But in the absence of such measures, is the message actually getting across? Many boaters would be sceptical. Dick Vincent believes that it is, but at the same time even more people are using bikes at commuter times overall – for example, 1,000 people an hour use the Regent’s towpath (roughly a 60/40 bike/ walk split), albeit that isn’t up there with the 4-5,000 bikes an hour across Blackfriars Bridge. So even if you can persuade a larger proportion of cyclists to slow down or choose another route, things might not seem much better.
And that’s where he believes another approach brings results. We’re sipping our coffees at a café opened in a former lock-keeper’s store, and just a few yards away Dick points to a towpath garden created by a local school. The towpath is concrete with electric cables under it, so this involved bringing 16 tons of soil in by barge, then 80 school pupils shifting it with buckets to fill planters.
These are attractions not just for locals, who Dick believes now “own” the canal rather than seeing it as a no-go area, but for passers-by – there are planters with bike-racks attached, and cyclists stop to picnic or to visit the café. And there are “too many people around for cyclists to ride like lunatics”. (He then corrects himself: “Most cyclists.”)
‘Publicity campaigns which have raised a few eyebrows among boaters – such as the “duck lanes” marked on towpaths’
So far we’ve concentrated on London, but (having learnt from mistakes) CRT is spreading the message out further afield to all towpaths. Different areas mean different issues, whether it’s ‘lycra lout’ racers rather than speeding commuters (his team are in touch with those responsible for the Strava time-trial app blamed for encouraging this), or simply underuse rather than conflict on paths.
He mentions the north of England – the Leeds & Liverpool (where a towpath café has just opened near the east end) and the Rochdale, where volunteers have done a splendid job of rebuilding the eastern lengths; however, at the Manchester end he sees a need to encourage people onto the underused towpath. But how? It’s a bit chicken-and-egg: opening a café might get more people onto the towpath, but it would be a brave person who opened the café in anticipation.
Dick believes (and here a few boaters will once again roll their eyes!) that more signs can help. “Stand near a signboard for a few minutes and watch how many people read it.”
Speaking of the Rochdale, following criticism of some unsympathetic improvements, a towpath design guide has been produced with urban, rural, and semi-rural standards. For example, the semi-rural one has front and back verges either side of a 2.5m wide strip, with a hard-wearing base but a stone chip top which he says gives it “a slight crunch” that tends to mean cyclists slow down a little, and a buff finish that doesn’t urbanise the surroundings.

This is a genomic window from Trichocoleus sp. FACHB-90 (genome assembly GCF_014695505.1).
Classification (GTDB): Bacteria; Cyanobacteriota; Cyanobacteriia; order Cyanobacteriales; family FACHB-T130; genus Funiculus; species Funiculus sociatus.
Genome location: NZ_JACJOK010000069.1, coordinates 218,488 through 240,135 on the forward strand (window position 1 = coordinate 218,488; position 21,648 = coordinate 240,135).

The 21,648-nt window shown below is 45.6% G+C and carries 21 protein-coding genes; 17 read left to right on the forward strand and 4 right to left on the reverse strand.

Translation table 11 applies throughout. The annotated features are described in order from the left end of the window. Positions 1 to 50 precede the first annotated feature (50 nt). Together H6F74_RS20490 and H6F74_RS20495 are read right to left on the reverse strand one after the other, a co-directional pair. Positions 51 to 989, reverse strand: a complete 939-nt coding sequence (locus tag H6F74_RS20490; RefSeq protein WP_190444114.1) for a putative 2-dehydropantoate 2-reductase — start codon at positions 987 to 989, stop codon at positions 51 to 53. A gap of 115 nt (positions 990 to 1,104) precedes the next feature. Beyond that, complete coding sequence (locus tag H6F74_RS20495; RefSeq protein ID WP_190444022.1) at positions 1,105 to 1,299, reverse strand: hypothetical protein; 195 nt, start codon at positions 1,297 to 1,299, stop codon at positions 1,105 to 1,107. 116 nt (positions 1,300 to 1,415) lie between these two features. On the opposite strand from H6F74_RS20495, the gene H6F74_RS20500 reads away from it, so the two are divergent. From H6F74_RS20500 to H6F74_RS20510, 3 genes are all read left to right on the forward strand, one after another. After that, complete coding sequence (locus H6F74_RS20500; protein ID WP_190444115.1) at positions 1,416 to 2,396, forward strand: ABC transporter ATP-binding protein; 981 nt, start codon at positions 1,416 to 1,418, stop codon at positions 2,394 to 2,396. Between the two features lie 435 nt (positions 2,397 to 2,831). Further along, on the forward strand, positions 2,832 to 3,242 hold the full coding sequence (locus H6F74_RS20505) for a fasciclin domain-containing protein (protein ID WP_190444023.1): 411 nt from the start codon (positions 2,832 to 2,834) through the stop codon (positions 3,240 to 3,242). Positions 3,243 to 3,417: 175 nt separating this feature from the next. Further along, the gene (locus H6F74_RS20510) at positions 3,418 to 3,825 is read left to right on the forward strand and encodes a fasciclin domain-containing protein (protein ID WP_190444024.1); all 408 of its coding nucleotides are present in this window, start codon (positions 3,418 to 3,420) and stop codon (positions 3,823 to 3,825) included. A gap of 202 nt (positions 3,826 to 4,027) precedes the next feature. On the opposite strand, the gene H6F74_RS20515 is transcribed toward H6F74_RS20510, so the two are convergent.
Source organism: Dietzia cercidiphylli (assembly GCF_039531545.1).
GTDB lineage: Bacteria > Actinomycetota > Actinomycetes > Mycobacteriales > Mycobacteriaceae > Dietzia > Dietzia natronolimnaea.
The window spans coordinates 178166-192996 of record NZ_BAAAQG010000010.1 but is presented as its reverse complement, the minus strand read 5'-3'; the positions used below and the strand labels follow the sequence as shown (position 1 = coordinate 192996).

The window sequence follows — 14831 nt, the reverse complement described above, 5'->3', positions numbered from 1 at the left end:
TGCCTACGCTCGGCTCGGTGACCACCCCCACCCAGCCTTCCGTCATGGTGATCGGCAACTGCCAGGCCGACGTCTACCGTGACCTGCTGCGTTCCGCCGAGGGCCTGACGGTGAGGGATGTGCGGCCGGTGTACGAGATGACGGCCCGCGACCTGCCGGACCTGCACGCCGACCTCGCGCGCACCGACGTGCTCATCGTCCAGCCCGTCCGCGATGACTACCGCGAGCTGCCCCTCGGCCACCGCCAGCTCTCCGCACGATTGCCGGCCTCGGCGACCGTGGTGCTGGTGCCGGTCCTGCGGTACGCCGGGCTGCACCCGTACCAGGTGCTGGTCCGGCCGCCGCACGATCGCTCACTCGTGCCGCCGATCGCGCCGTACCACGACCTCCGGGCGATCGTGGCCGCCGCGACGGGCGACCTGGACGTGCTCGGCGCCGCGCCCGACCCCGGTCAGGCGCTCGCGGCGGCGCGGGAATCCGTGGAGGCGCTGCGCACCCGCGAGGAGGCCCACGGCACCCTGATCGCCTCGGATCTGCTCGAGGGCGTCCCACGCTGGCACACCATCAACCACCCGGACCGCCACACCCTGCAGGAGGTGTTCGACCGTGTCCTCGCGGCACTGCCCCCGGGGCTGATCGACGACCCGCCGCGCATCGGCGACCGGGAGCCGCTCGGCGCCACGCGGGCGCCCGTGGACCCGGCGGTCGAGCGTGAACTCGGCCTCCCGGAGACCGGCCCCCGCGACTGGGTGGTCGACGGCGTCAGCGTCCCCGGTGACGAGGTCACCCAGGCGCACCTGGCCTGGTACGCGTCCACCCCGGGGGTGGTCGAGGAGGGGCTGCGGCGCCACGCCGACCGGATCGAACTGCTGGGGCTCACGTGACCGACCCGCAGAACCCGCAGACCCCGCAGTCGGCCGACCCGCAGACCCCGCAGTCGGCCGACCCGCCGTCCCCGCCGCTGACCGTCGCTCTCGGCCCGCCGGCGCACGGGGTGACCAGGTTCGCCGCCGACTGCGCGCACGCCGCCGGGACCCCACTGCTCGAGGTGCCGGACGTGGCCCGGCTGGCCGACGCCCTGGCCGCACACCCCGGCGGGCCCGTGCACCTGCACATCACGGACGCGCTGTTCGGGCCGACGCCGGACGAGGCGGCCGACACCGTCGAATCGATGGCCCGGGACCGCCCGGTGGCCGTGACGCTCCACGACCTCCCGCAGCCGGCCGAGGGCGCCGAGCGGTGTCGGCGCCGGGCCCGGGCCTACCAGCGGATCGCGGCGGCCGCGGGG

Dick admits to getting “very annoyed” at hearing that these improvement schemes “turn the towpath into a motorway”. He insists “We don’t just slap on the tarmac or concrete” – and often, towpath improvements which are paid for from local authority or other nonCRT sources benefit navigation by strengthening or repairing canal banks.
I mention problems with motorcycling. He accepts that it’s an issue, but is reluctant to install barriers which would make things hard for wheelchairs and prams, and not be in keeping with the canals. He feels the best place for them is on the access to the towpath, “where there’s lots of room, not on a 200-yearold heritage towpath where you install something that belongs in a car park”. And he feels the real way forward is working with police and local authorities.
Again, is it working? Well, we’ve been sitting drinking coffee for the best part of an hour, and haven’t seen any miscreants on motorbikes – but they were never that common on the Regent’s. More to the point, I don’t recall us seeing any speeding cyclists, collisions, or indeed any conflict between boaters, cyclists, walkers, anglers or anyone else.
Maybe we’ve just been lucky or, perhaps, the message really is starting to get through. Time will tell.
‘Dick admits to getting “very annoyed” at hearing that these improvement schemes “turn the towpath into a motorway” ’
Eyebrow-raising publicity campaigns have included ‘duck lanes’... ...a campaign for ‘old-fashioned manners’ featuring old-fashioned cyclists... ...andapoemabout sharingthetowpaths stencilledontothelock- side
Speed bumps on the Regent’s
The school garden: chain your bike to a planter
Underused: the Rochdale in Manchester
City Road café and ‘pedestrian priority’